Direct benefits of beavers

  • Raise water tables
  • Replenish aquifers
  • Retain water during periods of drought
  • Reduce flooding and flash floods
  • Regulate local temperature
  • Prevent erosion and sedimentation of critical waterways
  • Create natural fire breaks
  • Purify waterways and extract chemicals and heavy metals
  • Create habitat for resident and migratory fish
  • Increase habitat for waterfowl
  • Trophic cascades

Policy & Public Perceptions

Current regulations and policy only have one option for beaver control: death of conflict individuals

Through this project we hope to prove that relocation of conflict beavers is in fact possible and provides a viable alternative to lethal control. It also provides a means to reintroduce beavers to previously depleted regions and enables ecological restoration.

Furthermore public’s perceptions of beavers has been historically negative. This project intends to create a sense of awareness, promote and educate on the alternatives to beaver management in conflict situations.

This project will spearhead ongoing discussions to ultimately change policy that will benefit beaver populations, whole ecosystems and people’s related expenditure.

First Nations Training

The Okanagan Indian Band is invested in a restoration economy. They want to have a healthy environment that produces ecosystem services. Maintaining beavers on the landscape is one way of insuring ecosystem resiliency in the face of climate change.

During the reintroduction project, band members will benefit from skills gained from relocating beavers at Ellison Lake which will help contribute to the implementation of alternative beaver management techniques and restoration work in the local community and area.


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Who is Involved

This project has been a multi-year collaborative effort between three (3) authoritative organizations:

Humane Solutions Inc

BC Wildlife Park

Okanagan Collaborative Conservation Program (OCCP)

Additional Support: 

– Okanagan Indian Band who has partnered with the project on an Ecosystem Restoration Plan

– Humane Solutions Inc is collaborating on similar beaver rewilding and reintroduction projects with Society For Ecosystem Restoration in Northern BC (SERN BC)


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How Funds are Used

– Site acquisition

– Permitting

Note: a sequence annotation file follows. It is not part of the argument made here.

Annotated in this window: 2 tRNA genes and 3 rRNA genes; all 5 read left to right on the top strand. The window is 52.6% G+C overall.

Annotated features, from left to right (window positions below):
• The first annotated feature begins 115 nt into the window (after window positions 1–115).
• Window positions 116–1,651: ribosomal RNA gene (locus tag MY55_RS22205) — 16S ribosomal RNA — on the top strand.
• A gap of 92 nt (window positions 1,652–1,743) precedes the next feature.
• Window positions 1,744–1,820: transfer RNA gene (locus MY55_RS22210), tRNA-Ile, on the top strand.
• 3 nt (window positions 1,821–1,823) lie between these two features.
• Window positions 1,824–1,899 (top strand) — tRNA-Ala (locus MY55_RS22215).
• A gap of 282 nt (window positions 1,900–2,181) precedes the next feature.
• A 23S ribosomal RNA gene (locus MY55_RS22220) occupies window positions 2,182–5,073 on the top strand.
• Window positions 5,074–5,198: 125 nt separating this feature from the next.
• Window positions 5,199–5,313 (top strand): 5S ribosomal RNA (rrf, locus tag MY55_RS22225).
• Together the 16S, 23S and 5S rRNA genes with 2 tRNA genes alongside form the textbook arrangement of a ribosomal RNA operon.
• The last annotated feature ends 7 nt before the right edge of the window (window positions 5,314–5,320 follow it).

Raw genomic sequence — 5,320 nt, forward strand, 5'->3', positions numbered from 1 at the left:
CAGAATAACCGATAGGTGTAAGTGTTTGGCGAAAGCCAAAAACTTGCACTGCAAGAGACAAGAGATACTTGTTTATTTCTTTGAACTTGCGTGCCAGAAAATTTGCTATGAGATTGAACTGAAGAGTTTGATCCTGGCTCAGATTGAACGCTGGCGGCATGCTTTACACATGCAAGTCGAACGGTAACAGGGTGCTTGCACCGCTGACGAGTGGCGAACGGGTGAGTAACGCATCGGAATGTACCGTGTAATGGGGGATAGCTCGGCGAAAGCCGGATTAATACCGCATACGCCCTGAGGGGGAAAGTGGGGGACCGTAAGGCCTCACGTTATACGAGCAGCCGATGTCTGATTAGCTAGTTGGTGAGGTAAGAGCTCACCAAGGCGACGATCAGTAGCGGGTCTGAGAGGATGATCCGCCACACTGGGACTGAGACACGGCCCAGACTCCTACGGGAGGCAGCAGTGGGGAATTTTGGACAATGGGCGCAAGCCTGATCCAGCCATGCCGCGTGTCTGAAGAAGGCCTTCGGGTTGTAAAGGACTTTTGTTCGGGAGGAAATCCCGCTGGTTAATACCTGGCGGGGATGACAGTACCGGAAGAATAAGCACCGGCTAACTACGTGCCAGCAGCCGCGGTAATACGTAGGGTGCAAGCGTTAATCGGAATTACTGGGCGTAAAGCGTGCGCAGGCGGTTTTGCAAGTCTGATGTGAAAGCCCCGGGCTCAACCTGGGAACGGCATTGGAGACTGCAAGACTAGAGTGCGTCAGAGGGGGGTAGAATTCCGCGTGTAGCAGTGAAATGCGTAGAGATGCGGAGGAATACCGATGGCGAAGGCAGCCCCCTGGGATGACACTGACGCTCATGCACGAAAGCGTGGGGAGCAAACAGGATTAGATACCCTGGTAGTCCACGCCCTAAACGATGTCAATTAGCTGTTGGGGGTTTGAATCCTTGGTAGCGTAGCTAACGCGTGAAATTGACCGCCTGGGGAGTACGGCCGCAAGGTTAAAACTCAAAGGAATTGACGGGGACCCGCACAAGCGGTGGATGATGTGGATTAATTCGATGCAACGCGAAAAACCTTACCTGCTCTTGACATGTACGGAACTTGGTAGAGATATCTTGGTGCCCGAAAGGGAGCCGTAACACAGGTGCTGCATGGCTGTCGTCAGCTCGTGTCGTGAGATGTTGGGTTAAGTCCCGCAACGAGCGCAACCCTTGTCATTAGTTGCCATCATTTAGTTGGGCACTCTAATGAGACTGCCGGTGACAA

– Transportation logistics

– Beaver husbandry

– Site preparation including:

  • Access
  • Beaver Dam Analog
  • Beaver Lodge Prebuild
  • Feed Pile Prebuild

– Beaver reintroduction & re-wildling program

– Stakeholder collaboration

– Custodianship/First Nations training

– Marketing and professional production of materials with substantive and ongoing blog/social media activity including filming during and post reintroduction

– Data collection & report


“Rehabilitating beavers takes a copious amount of time, dedication, and resources,” said the park. “It takes two years until they are mature enough to released back into the wild.”

Alder arrived first after being found walking along a busy road in Vernon. Willow came next, after being discovered alone under a bridge near Kelowna. The park’s rehab team isn’t sure how the two got orphaned, “but it is thought that the high waters could have separated them from the rest of their family.”

Original instagram post:

Standing and talking video:

Swimming video:

Babies eating:

Babies bottle feeding:

Most recent video:
“Alder and Willow spent the winter months in an indoor rehabilitation area, and they’ve now been moved to an outdoor aquatic area. The pair are provided fresh tree branches and bedding material to create their own sheltered area, as they spend their last few months in our care before being released into the wild.”

We are trying to change the culture in Northern B.C.. Specifically on how the public sees beavers. We know that there is an important function that they serve. We understand that some beavers do pose problems, but there are multiple ways to manage for them. This project would arm us with the tools to work with beavers to manage
The area on top of Greer Mountain was chosen as it has an old existing beaver dam. Currently there are no beavers present. This area has been historically trapped out, and has had intense industrial activity. At this moment SERN has collaborated with locals, industry, government and First Nations to reduce road features and limit access to this area in an effort to “re-wild” it. Promoting beavers there would speed up recovery.
Currently SERN is collaborating in a watershed assessment of Tachick and Nulki Lakes (close to Greer Mountain). These are shallow lakes that have become eutrophic due to sedimentation from industrial roads and agriculture run off. We will be using the Beaver Restoration Assessment Tool (BRAT) to try and create a plan to utilize beaver dams to limit sedimentation to these lakes. We hope that the skills gained from relocating beavers in Greer Mountain will help benefit the implementation of restoration works in Nulki/Tachick.
– Brandon SERN